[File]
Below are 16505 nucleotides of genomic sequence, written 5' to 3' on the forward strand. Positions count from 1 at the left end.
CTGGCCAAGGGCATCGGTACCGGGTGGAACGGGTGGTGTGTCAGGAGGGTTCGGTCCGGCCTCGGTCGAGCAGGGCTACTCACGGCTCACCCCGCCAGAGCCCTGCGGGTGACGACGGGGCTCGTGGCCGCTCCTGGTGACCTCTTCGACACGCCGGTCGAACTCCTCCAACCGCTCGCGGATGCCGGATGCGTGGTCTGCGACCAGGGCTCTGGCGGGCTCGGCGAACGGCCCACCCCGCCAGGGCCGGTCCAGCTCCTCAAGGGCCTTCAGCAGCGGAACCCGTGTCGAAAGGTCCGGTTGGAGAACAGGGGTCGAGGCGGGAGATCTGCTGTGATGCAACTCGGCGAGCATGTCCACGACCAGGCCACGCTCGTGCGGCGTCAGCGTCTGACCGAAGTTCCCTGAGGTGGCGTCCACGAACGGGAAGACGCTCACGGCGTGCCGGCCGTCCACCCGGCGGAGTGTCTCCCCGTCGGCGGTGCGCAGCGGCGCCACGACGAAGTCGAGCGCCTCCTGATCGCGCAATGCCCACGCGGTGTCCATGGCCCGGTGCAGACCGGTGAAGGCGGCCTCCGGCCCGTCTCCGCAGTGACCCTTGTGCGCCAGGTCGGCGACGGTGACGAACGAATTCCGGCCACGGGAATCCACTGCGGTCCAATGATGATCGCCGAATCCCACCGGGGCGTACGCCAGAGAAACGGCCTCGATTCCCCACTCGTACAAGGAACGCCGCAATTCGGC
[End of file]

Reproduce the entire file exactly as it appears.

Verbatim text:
Below are 16505 nucleotides of genomic sequence, written 5' to 3' on the forward strand. Positions count from 1 at the left end.
CTGGCCAAGGGCATCGGTACCGGGTGGAACGGGTGGTGTGTCAGGAGGGTTCGGTCCGGCCTCGGTCGAGCAGGGCTACTCACGGCTCACCCCGCCAGAGCCCTGCGGGTGACGACGGGGCTCGTGGCCGCTCCTGGTGACCTCTTCGACACGCCGGTCGAACTCCTCCAACCGCTCGCGGATGCCGGATGCGTGGTCTGCGACCAGGGCTCTGGCGGGCTCGGCGAACGGCCCACCCCGCCAGGGCCGGTCCAGCTCCTCAAGGGCCTTCAGCAGCGGAACCCGTGTCGAAAGGTCCGGTTGGAGAACAGGGGTCGAGGCGGGAGATCTGCTGTGATGCAACTCGGCGAGCATGTCCACGACCAGGCCACGCTCGTGCGGCGTCAGCGTCTGACCGAAGTTCCCTGAGGTGGCGTCCACGAACGGGAAGACGCTCACGGCGTGCCGGCCGTCCACCCGGCGGAGTGTCTCCCCGTCGGCGGTGCGCAGCGGCGCCACGACGAAGTCGAGCGCCTCCTGATCGCGCAATGCCCACGCGGTGTCCATGGCCCGGTGCAGACCGGTGAAGGCGGCCTCCGGCCCGTCTCCGCAGTGACCCTTGTGCGCCAGGTCGGCGACGGTGACGAACGAATTCCGGCCACGGGAATCCACTGCGGTCCAATGATGATCGCCGAATCCCACCGGGGCGTACGCCAGAGAAACGGCCTCGATTCCCCACTCGTACAAGGAACGCCGCAATTCGGC